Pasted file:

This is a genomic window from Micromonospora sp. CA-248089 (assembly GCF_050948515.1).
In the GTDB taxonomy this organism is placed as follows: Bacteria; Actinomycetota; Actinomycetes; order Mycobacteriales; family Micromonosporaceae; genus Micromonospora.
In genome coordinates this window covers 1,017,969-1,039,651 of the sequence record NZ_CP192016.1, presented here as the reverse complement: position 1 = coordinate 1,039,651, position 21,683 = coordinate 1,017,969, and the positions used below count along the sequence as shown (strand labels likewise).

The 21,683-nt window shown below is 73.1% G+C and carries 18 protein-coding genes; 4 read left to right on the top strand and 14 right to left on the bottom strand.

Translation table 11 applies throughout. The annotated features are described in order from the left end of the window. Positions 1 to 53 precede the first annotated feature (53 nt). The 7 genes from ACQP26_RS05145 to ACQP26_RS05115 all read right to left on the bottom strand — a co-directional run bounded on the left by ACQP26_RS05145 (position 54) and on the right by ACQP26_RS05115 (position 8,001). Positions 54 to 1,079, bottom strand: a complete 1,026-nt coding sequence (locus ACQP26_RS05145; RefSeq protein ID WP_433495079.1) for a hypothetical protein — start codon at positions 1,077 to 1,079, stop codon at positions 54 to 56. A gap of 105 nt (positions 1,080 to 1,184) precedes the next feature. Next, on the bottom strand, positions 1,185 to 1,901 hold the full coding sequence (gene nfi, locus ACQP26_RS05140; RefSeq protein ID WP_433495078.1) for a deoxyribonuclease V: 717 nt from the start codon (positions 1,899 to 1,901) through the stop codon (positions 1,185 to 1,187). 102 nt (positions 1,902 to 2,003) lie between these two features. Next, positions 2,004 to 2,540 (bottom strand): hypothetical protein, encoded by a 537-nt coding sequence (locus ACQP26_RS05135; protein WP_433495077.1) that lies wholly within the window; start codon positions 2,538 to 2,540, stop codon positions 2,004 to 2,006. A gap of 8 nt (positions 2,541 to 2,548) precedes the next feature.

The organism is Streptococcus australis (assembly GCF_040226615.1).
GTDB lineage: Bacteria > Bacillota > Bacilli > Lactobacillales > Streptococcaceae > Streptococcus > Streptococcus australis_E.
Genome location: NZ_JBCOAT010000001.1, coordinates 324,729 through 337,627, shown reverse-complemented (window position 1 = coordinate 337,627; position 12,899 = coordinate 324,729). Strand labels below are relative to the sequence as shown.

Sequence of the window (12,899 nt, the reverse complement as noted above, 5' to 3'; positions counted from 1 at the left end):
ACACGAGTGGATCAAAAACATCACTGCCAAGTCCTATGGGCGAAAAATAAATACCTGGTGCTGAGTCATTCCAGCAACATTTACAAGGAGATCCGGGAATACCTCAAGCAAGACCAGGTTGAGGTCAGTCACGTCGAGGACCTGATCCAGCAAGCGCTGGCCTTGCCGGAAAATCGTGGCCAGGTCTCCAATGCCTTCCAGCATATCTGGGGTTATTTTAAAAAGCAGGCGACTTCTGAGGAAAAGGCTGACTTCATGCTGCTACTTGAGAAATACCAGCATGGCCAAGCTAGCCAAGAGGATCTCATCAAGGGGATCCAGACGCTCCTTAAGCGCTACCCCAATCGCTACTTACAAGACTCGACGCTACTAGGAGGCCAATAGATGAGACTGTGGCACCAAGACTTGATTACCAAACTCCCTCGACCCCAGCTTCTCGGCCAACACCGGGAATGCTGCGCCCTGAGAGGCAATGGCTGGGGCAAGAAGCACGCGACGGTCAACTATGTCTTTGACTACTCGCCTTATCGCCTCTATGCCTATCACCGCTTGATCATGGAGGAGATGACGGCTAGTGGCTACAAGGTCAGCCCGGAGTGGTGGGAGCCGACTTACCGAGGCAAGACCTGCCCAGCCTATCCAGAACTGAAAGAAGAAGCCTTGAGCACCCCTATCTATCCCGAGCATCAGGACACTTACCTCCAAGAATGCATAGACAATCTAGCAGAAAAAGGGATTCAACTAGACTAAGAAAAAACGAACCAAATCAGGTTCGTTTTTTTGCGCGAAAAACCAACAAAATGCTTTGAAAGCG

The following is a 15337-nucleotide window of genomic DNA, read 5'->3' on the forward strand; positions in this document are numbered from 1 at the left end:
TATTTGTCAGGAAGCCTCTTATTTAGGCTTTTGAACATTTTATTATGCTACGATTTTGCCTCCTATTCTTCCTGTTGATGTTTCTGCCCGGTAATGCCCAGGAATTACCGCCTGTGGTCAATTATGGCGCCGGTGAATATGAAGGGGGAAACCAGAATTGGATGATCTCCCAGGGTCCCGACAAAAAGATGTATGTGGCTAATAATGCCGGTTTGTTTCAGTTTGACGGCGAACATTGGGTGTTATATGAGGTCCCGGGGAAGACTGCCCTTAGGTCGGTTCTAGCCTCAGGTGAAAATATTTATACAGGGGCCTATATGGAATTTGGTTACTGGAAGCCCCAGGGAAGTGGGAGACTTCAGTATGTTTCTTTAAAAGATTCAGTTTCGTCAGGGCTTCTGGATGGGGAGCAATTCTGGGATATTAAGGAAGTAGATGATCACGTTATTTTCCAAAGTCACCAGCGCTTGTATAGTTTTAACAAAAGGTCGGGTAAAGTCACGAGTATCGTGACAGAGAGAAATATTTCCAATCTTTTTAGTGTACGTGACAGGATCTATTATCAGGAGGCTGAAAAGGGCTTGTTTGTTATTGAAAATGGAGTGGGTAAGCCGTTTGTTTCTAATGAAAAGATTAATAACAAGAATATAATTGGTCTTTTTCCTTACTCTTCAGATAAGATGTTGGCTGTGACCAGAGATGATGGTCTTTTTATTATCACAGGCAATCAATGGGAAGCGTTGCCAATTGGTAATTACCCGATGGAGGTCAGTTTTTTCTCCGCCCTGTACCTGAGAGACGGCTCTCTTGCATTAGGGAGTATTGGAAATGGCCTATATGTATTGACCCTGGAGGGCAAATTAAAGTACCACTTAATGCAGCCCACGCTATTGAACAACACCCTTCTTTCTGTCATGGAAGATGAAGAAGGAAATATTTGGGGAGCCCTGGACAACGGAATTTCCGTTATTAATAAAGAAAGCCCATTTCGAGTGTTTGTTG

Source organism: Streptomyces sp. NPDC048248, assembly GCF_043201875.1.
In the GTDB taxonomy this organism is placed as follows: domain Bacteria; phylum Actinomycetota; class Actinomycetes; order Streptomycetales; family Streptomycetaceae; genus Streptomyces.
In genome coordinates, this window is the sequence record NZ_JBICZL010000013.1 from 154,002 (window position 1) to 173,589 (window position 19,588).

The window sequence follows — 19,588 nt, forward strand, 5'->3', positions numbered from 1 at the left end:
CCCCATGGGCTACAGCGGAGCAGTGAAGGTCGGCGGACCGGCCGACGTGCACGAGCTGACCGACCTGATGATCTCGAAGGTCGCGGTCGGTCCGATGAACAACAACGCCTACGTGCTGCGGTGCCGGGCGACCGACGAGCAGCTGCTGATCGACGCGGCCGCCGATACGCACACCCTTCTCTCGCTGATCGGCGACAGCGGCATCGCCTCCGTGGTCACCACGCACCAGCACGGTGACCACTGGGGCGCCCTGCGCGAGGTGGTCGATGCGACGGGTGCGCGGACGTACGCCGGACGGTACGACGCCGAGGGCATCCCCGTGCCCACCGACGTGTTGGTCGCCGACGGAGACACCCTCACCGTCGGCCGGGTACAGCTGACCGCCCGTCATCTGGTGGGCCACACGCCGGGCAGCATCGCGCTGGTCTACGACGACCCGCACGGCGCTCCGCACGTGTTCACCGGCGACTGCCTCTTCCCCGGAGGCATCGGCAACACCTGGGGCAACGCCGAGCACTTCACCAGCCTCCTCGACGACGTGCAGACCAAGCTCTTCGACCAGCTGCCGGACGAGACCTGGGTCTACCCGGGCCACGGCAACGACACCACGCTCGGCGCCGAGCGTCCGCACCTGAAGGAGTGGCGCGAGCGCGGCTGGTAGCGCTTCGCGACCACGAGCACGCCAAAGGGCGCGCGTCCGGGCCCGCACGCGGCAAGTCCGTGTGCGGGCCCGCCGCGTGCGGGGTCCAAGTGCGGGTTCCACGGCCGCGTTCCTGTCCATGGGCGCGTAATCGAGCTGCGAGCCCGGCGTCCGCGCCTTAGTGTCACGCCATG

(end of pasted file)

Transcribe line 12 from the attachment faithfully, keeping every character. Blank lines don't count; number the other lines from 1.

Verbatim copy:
TATTTGTCAGGAAGCCTCTTATTTAGGCTTTTGAACATTTTATTATGCTACGATTTTGCCTCCTATTCTTCCTGTTGATGTTTCTGCCCGGTAATGCCCAGGAATTACCGCCTGTGGTCAATTATGGCGCCGGTGAATATGAAGGGGGAAACCAGAATTGGATGATCTCCCAGGGTCCCGACAAAAAGATGTATGTGGCTAATAATGCCGGTTTGTTTCAGTTTGACGGCGAACATTGGGTGTTATATGAGGTCCCGGGGAAGACTGCCCTTAGGTCGGTTCTAGCCTCAGGTGAAAATATTTATACAGGGGCCTATATGGAATTTGGTTACTGGAAGCCCCAGGGAAGTGGGAGACTTCAGTATGTTTCTTTAAAAGATTCAGTTTCGTCAGGGCTTCTGGATGGGGAGCAATTCTGGGATATTAAGGAAGTAGATGATCACGTTATTTTCCAAAGTCACCAGCGCTTGTATAGTTTTAACAAAAGGTCGGGTAAAGTCACGAGTATCGTGACAGAGAGAAATATTTCCAATCTTTTTAGTGTACGTGACAGGATCTATTATCAGGAGGCTGAAAAGGGCTTGTTTGTTATTGAAAATGGAGTGGGTAAGCCGTTTGTTTCTAATGAAAAGATTAATAACAAGAATATAATTGGTCTTTTTCCTTACTCTTCAGATAAGATGTTGGCTGTGACCAGAGATGATGGTCTTTTTATTATCACAGGCAATCAATGGGAAGCGTTGCCAATTGGTAATTACCCGATGGAGGTCAGTTTTTTCTCCGCCCTGTACCTGAGAGACGGCTCTCTTGCATTAGGGAGTATTGGAAATGGCCTATATGTATTGACCCTGGAGGGCAAATTAAAGTACCACTTAATGCAGCCCACGCTATTGAACAACACCCTTCTTTCTGTCATGGAAGATGAAGAAGGAAATATTTGGGGAGCCCTGGACAACGGAATTTCCGTTATTAATAAAGAAAGCCCATTTCGAGTGTTTGTTG